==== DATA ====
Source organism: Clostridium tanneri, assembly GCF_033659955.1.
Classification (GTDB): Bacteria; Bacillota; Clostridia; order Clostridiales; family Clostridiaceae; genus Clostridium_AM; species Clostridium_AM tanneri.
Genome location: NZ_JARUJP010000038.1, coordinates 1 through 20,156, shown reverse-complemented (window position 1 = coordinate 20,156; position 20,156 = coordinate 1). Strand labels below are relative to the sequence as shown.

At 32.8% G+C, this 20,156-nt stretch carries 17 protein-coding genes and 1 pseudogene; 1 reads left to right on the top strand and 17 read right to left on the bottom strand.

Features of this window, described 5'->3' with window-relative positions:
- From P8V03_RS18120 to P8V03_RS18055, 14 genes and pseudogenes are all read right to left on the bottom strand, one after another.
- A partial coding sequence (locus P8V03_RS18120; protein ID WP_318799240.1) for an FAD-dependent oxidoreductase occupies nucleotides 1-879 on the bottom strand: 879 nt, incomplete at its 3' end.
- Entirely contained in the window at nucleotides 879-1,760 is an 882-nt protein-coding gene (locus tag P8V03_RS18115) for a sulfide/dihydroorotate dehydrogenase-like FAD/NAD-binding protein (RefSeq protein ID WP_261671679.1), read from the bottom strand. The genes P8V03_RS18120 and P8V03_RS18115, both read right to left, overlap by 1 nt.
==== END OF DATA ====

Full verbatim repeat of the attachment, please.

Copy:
Source organism: Clostridium tanneri, assembly GCF_033659955.1.
Classification (GTDB): Bacteria; Bacillota; Clostridia; order Clostridiales; family Clostridiaceae; genus Clostridium_AM; species Clostridium_AM tanneri.
Genome location: NZ_JARUJP010000038.1, coordinates 1 through 20,156, shown reverse-complemented (window position 1 = coordinate 20,156; position 20,156 = coordinate 1). Strand labels below are relative to the sequence as shown.

At 32.8% G+C, this 20,156-nt stretch carries 17 protein-coding genes and 1 pseudogene; 1 reads left to right on the top strand and 17 read right to left on the bottom strand.

Features of this window, described 5'->3' with window-relative positions:
- From P8V03_RS18120 to P8V03_RS18055, 14 genes and pseudogenes are all read right to left on the bottom strand, one after another.
- A partial coding sequence (locus P8V03_RS18120; protein ID WP_318799240.1) for an FAD-dependent oxidoreductase occupies nucleotides 1-879 on the bottom strand: 879 nt, incomplete at its 3' end.
- Entirely contained in the window at nucleotides 879-1,760 is an 882-nt protein-coding gene (locus tag P8V03_RS18115) for a sulfide/dihydroorotate dehydrogenase-like FAD/NAD-binding protein (RefSeq protein ID WP_261671679.1), read from the bottom strand. The genes P8V03_RS18120 and P8V03_RS18115, both read right to left, overlap by 1 nt.